|It Was a hot Jersey July afternoon that had slumped the tomatoes when the Tyler family packed up. The family was heading into the Smokey Mountains. Tony was holding his telescope close to his chest when his mom called it was time to leave. Tony sighed as he took his last look at his tree house.
“Tony don’t you want to put that in one of the boxes?” Tony’s Mom had asked
“No, I want to be able to see the stars through the window.”
Tony had stayed up all night, once again, scanning the Jersey Pine sky.
It wasn’t an unusual occurrence for Tony’s Mom to find him out in the middle of the Family’s Cranberry Bog long after the crickets had gone to bed. After Tony’s father had turned off the lights and went to bed, there would be no artificial light for miles upon miles. The curtain was pulled back and revealed pyramids of diminishing stars. Like lights on a long bridge or poles on a railway. It was like a galactic blizzard of light that melted ever before it reached him. He would stand on his toes with his tongue reaching for the sky just to have one chance to have one melt in his mouth. He would be out there all night until someone found him missing. On this previous night Tony’s mom found him asleep on the flat of the roof clasping his telescope lovingly to his chest.
It was a long trip. In Virginia they had stopped at a motel. That night Tony got yelled at for sneaking out after dark with his telescope. He had been found on the second story balcony that was overlooking a cow pasture. His Mom was not too mad, just concerned. For she knew he loved them stars as much as she loved him. But as they departed the balcony, the clouds loomed in over the sky behind them. Then when they stopped in North Carolina, they were surrounded by the appalachian Mountains. They were so tall that they blocked the stars on the horizon. Tony was a little aggravated but he still had fun with his parents in the hotel room.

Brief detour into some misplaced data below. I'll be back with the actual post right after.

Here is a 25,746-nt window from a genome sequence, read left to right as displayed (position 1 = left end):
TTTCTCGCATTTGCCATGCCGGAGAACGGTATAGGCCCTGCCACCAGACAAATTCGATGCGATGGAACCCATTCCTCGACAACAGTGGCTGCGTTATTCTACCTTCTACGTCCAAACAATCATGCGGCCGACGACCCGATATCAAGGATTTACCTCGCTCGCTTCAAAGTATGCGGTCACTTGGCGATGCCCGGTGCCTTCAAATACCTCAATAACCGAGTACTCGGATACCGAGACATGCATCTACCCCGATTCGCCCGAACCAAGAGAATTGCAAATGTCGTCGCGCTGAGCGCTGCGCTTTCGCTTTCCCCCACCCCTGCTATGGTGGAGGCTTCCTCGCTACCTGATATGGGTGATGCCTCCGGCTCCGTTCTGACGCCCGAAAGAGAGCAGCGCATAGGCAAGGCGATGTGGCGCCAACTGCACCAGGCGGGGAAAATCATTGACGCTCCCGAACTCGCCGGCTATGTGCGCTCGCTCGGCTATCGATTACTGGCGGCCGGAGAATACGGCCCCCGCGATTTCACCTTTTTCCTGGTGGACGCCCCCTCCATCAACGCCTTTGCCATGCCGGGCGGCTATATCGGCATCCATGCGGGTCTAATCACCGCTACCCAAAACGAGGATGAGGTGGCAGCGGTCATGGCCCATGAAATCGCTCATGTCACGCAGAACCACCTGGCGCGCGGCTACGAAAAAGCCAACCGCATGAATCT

Finally after their long drive they made it to their new homestead. They had to climb a steep hill to make it to their house on the ridge. Tony had thought his ears were going to burst and his nose explode like a squashed plump mosquito! When they made it to the top, it was just twilight. Tony jumped out and started running about his ne backyard with his telescope. But to his dismay all he had seen was smoke, trees, and mountains. No stars. Tony hated his new home.
One day a week later, it was time to go shopping. Tony had remembered how big food store parking lots were. From there he was sure to see some stars. After his Mom had paid the grocer, he had ran out of the store with the telescope he was carrying. But the Parking lot lights were too bright and had blocked out all of the stars.
But as they got to the bottom of their steep driveway, Tony’s mom asked him to get the mail. But as he got out he never looked up. He looked at his shoes the whole time he took to get the mail. But all of a sudden a little shooting star zoomed over his feet and disappeared. He looked up to find it again but found another that zoomed under his nose. He watched it fly up into the hill. There above him was a meteor shower dancing through the trees. Like tiny comets racing through the night sky! They danced and blinked their way across the mountain. Above and below him did their little lights flicker. It was like tony was in the middle of his very own galaxy. Tony ran up the hill dancing in and out of these new found friends. And he met up with his mother with a grin that almost split his head in half Tennessee nights were not going to be that bad after all. For in the Smokies, the fireflies are like shooting Stars.
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